NEW YORK—Israeli Defense Minister Avigdor Lieberman’s bizarre comparison of the late Palestinian poet Mahmoud Darwish to Adolf Hitler, made in the context of his worrying attempt to influence the programming of the Army Radio station, illustrates dismissiveness toward a sincere effort to explore the potential of literature to help build bridges between cultures, PEN America said in a statement today.

According to the New York Times, Lieberman “excoriated” the commander of Army Radio over a recent show about the poetry of Darwish. The radio broadcast had apparently included Darwish’s poems, which incorporate themes of shared struggle and resistance, in a series on the foundational texts of Israel. Darwish is regarded as one of the most influential Palestinian poets, and his work has been recognized by several international awards, including the Prince Claus Award underwritten with support from the Dutch Ministry of Foreign Affairs. In a statement, Lieberman compared the Palestinian cultural influential to Hitler, suggesting the program’s examination of his work was the equivalent of extolling “the literary marvels of Mein Kampf.” Darwish, venerated by Palestinians, is a controversial figure in Israel. While there have been attempts to incorporate his poetry into Israeli school curricula, critics have also cited verses that can be read to evince Palestinian unwillingness to live alongside Jews.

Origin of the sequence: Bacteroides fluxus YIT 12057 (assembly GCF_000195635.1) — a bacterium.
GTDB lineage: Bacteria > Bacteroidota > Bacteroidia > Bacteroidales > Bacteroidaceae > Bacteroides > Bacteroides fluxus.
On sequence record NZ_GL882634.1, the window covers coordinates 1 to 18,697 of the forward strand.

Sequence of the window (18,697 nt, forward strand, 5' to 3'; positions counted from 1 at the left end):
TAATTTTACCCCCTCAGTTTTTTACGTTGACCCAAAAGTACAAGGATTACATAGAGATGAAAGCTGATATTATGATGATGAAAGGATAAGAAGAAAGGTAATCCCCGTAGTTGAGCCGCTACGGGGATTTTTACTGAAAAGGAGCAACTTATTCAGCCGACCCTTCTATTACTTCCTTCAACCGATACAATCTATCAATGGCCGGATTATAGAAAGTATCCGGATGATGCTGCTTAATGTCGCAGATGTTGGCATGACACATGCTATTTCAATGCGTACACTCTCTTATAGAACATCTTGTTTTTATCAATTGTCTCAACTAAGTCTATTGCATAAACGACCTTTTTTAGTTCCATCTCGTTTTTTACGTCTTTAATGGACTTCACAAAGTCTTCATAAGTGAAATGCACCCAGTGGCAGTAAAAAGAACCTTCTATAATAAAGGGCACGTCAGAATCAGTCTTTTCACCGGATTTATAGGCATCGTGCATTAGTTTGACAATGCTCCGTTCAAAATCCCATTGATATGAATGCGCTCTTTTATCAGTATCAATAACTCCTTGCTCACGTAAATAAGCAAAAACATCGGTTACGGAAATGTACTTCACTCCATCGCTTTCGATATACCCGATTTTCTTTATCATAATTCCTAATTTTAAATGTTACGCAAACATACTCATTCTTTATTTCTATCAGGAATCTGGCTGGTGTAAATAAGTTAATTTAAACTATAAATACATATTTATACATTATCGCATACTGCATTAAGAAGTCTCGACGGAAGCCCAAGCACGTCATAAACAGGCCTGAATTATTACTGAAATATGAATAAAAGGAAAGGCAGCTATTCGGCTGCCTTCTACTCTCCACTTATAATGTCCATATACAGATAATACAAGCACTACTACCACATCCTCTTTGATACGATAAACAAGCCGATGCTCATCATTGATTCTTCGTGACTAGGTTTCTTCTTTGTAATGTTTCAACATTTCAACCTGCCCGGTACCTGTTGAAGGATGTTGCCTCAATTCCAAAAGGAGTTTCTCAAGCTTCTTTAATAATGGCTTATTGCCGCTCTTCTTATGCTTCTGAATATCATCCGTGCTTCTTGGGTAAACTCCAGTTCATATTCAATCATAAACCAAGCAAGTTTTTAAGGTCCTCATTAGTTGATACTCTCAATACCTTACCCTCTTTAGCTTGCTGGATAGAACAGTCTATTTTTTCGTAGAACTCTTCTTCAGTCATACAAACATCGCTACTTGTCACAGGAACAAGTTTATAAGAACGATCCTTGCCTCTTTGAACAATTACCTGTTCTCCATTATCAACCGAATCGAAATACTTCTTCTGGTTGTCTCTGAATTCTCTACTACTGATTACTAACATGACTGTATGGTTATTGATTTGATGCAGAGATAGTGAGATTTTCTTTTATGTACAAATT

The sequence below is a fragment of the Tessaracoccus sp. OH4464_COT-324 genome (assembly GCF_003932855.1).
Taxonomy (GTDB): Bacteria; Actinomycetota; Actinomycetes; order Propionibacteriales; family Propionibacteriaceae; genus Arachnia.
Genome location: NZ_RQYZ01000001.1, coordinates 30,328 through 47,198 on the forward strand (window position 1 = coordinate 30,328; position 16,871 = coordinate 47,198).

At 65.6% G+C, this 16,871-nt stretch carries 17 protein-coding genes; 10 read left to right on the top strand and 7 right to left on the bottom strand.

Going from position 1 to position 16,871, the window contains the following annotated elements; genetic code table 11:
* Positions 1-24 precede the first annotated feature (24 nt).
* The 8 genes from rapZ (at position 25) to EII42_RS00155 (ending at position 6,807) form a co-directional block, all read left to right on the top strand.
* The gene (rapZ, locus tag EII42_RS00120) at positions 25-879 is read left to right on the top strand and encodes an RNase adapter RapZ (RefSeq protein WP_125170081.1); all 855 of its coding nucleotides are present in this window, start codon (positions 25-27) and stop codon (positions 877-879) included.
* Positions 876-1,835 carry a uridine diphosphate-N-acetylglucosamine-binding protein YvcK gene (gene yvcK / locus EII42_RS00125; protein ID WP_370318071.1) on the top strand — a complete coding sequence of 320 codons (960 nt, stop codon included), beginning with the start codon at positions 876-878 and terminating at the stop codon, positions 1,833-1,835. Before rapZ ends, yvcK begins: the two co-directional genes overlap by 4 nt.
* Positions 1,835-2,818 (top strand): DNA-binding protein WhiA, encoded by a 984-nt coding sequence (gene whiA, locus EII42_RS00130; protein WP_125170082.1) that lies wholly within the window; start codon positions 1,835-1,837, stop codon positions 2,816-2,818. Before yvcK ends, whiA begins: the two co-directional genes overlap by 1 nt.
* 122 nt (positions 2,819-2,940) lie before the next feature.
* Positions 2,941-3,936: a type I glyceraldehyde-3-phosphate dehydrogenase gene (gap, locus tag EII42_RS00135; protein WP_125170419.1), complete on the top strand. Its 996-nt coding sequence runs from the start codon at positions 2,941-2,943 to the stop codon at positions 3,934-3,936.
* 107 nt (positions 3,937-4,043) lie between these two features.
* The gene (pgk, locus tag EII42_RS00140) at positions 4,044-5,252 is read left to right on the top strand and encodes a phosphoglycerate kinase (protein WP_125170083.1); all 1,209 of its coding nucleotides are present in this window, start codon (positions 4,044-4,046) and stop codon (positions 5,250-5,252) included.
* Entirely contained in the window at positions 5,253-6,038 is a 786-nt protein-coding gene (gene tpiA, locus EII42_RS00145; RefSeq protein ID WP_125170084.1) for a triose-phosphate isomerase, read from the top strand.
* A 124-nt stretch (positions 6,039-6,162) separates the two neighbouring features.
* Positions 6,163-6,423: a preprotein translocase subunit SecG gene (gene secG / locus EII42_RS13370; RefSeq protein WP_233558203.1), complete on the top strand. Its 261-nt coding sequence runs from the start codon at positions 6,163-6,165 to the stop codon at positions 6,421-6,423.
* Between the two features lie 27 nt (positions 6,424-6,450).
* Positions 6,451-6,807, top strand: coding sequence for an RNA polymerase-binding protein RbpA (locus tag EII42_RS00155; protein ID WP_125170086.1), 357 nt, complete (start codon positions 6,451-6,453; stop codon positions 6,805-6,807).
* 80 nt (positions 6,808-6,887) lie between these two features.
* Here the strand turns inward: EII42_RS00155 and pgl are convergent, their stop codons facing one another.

“Literature has the power to bridge divides, facilitate dialogue, and encourage cultural exchange,” said Suzanne Nossel, executive director of PEN America. “Lieberman’s invocation of the Holocaust in relation to poet Mahmoud Darwish was gratuitous and inflammatory. In the search for a peaceful future, Israel must embrace rather than denigrate efforts aimed at fostering cross-cultural engagement.”

Israel’s Attorney General reportedly called Lieberman after the incident to reiterate that Lieberman does not have the authority to interfere with Army Radio’s programming. Lieberman’s attack on the station is not the first incident of government overreach regarding Army Radio, which is operated by the Israeli Defense Forces but is managed by a civilian. Earlier this year, after the Minister of Culture raised a public stir trying to intervene in the station’s programming, Lieberman launched an investigation to determine whether Army Radio should continue to operate at all.

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